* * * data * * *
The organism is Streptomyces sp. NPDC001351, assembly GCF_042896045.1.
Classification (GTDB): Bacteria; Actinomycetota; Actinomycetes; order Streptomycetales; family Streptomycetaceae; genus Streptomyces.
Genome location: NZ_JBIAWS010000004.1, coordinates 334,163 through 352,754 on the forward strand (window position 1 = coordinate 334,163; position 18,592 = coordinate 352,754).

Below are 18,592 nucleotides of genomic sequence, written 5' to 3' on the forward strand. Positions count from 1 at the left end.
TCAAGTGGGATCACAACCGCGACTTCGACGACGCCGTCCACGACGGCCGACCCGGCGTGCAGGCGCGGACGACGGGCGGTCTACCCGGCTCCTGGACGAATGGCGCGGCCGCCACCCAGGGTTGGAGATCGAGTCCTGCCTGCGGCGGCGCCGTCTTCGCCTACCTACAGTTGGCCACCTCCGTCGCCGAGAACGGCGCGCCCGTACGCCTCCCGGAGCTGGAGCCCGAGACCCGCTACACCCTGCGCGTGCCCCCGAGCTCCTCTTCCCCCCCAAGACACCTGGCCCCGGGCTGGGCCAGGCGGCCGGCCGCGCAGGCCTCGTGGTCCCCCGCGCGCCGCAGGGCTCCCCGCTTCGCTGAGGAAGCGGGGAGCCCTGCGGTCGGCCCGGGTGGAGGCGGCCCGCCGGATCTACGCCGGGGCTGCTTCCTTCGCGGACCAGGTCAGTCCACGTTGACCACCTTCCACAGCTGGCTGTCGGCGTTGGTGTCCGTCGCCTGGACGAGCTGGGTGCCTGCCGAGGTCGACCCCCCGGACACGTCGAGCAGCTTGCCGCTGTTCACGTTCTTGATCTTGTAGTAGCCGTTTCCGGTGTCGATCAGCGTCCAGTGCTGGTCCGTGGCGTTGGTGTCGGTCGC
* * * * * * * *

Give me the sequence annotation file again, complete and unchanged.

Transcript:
The organism is Streptomyces sp. NPDC001351, assembly GCF_042896045.1.
Classification (GTDB): Bacteria; Actinomycetota; Actinomycetes; order Streptomycetales; family Streptomycetaceae; genus Streptomyces.
Genome location: NZ_JBIAWS010000004.1, coordinates 334,163 through 352,754 on the forward strand (window position 1 = coordinate 334,163; position 18,592 = coordinate 352,754).

Below are 18,592 nucleotides of genomic sequence, written 5' to 3' on the forward strand. Positions count from 1 at the left end.
TCAAGTGGGATCACAACCGCGACTTCGACGACGCCGTCCACGACGGCCGACCCGGCGTGCAGGCGCGGACGACGGGCGGTCTACCCGGCTCCTGGACGAATGGCGCGGCCGCCACCCAGGGTTGGAGATCGAGTCCTGCCTGCGGCGGCGCCGTCTTCGCCTACCTACAGTTGGCCACCTCCGTCGCCGAGAACGGCGCGCCCGTACGCCTCCCGGAGCTGGAGCCCGAGACCCGCTACACCCTGCGCGTGCCCCCGAGCTCCTCTTCCCCCCCAAGACACCTGGCCCCGGGCTGGGCCAGGCGGCCGGCCGCGCAGGCCTCGTGGTCCCCCGCGCGCCGCAGGGCTCCCCGCTTCGCTGAGGAAGCGGGGAGCCCTGCGGTCGGCCCGGGTGGAGGCGGCCCGCCGGATCTACGCCGGGGCTGCTTCCTTCGCGGACCAGGTCAGTCCACGTTGACCACCTTCCACAGCTGGCTGTCGGCGTTGGTGTCCGTCGCCTGGACGAGCTGGGTGCCTGCCGAGGTCGACCCCCCGGACACGTCGAGCAGCTTGCCGCTGTTCACGTTCTTGATCTTGTAGTAGCCGTTTCCGGTGTCGATCAGCGTCCAGTGCTGGTCCGTGGCGTTGGTGTCGGTCGC